Victoria passes new long service leave legislation: What your small business needs to know

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The Victorian Parliament has recently passed the Long Service Leave Act 2018 (Vic), which will repeal the Long Service Leave Act 1992 (Vic). The new Act will come into effect on November 1, 2018 (unless proclaimed earlier by the Victorian government).

The new Act makes a number of changes to the ways in which employees can accrue and take long service leave. The key changes that employers should be aware of are:

Taking long service leave

  • Employees will be entitled to take long service leave after seven years of continuous employment with an employer (instead of after 10 years);
  • Employees will be entitled to take single day periods of long service leave (instead of being required to take long service leave in one period);
  • Employers must not refuse an employee’s request to take long service leave unless it is on reasonable business grounds; and
  • Long service leave will continue to be paid based on an employee’s ‘ordinary time rate of pay’ and their ‘normal weekly hours’. However, if either of these are not fixed in an employee’s contract of employment (or in the latter case if their weekly hours have changed in the last two years), then they must be determined as follows:
    • The greater of the employee’s average weekly rate of pay over the last 12 months, five years or their entire period of employment; and
    • The greater of the employee’s average number of hours worked over the last 12 months, five years or their entire period of employment.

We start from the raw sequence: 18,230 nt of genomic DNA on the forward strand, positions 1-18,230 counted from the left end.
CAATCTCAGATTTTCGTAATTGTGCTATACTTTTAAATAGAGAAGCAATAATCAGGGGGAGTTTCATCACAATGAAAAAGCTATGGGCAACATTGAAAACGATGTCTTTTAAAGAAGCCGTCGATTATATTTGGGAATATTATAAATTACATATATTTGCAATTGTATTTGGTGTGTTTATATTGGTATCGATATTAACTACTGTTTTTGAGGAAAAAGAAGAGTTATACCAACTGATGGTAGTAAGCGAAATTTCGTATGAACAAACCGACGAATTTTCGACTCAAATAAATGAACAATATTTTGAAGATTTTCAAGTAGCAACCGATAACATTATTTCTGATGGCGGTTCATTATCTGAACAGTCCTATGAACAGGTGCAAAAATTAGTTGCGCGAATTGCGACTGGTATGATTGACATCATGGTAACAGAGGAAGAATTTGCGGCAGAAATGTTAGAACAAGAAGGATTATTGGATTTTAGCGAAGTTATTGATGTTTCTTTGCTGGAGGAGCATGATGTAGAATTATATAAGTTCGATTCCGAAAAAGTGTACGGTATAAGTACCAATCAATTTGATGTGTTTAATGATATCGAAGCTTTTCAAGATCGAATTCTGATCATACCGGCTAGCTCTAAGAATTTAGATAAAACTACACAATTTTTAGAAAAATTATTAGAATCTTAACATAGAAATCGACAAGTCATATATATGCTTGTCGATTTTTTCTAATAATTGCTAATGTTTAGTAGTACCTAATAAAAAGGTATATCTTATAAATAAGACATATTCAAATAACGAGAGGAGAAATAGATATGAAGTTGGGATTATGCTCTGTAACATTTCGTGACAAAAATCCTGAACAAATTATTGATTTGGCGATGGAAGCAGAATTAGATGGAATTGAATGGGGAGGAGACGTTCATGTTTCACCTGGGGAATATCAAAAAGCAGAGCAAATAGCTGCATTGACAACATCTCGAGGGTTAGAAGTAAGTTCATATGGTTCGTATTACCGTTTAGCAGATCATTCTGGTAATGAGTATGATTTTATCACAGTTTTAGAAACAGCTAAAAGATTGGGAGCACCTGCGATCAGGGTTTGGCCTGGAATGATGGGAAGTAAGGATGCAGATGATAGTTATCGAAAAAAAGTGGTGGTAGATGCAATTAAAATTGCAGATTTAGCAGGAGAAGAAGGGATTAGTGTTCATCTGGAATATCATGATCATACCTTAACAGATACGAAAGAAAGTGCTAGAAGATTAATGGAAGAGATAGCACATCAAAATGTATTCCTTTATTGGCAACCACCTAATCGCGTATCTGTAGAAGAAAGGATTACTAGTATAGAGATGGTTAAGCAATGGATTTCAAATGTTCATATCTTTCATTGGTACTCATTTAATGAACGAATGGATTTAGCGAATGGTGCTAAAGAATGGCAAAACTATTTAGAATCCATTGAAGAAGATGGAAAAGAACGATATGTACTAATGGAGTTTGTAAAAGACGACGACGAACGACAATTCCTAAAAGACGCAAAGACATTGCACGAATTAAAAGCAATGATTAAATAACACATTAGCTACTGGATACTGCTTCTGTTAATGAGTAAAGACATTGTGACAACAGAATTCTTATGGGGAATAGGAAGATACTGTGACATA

Accruing long service leave

  • The absences that will not break an employee’s “continuous” period of service have been expanded to include:
    • For permanent employees: any periods of paid or unpaid parental leave (no longer limited to twelve months);
    • For casual or seasonal employees: periods of paid or unpaid parental leave that are not longer than 104 weeks;
    • Carer’s leave;
    • Leave taken on account of illness or injury;
    • Any other forms of leave that are provided for under relevant employment agreements;
    • If the employee is re-employed within 12 weeks of their dismissal or resignation (instead of after dismissal only); and
    • Any period of stand-down.
  • The absences that will count towards an employee’s period of continuous employment have been clarified and, in some cases, expanded, to include:
    • All periods of paid leave;
    • If a period of unpaid leave is 52 weeks or less: the whole period;
    • If a period of unpaid leave is more than 52 weeks: the first 52 weeks; and
    • If a period of unpaid leave is more than 52 weeks and it is taken to be a period of employment in accordance with the relevant employment agreement, or by written agreement, or it is taken on account of illness or injury: the whole period.
  • In relation to a transfer of business, new employers must recognise any long service leave entitlements accrued by employees in the previous employment, including when assets (now including both tangible and intangible assets) are transferred to another employer and the employee performs duties in connection with those assets.

Other changes

  • Employers must not refuse a request by an employee (or their representative) to provide long service leave records; and
  • There are now adverse action provisions in the new Act which prohibit an employer from taking adverse action against an employee because that employee is entitled to long service leave or any other entitlement under the Act.
  • The definition of adverse action reflects that which is provided in the Fair Work Act 2009 (Cth) but has been expanded to include action taken against an employee if the employer knowingly or recklessly makes a false representation about the employee’s long service leave entitlements.

In addition to the substantial increase in civil penalties for contraventions of the new Act, officers of offending bodies corporate may also receive criminal records. It is therefore crucial that employers who are affected by these changes take steps to:

  • Review and update their payroll systems to ensure that long service leave entitlements will be correctly calculated and administered to employees; and
  • Review and update all relevant policies and procedures to ensure that they accurately reflect employees’ entitlements to accrue and take long service leave.

NOW READ: Business groups warn against transferable long service leave entitlements


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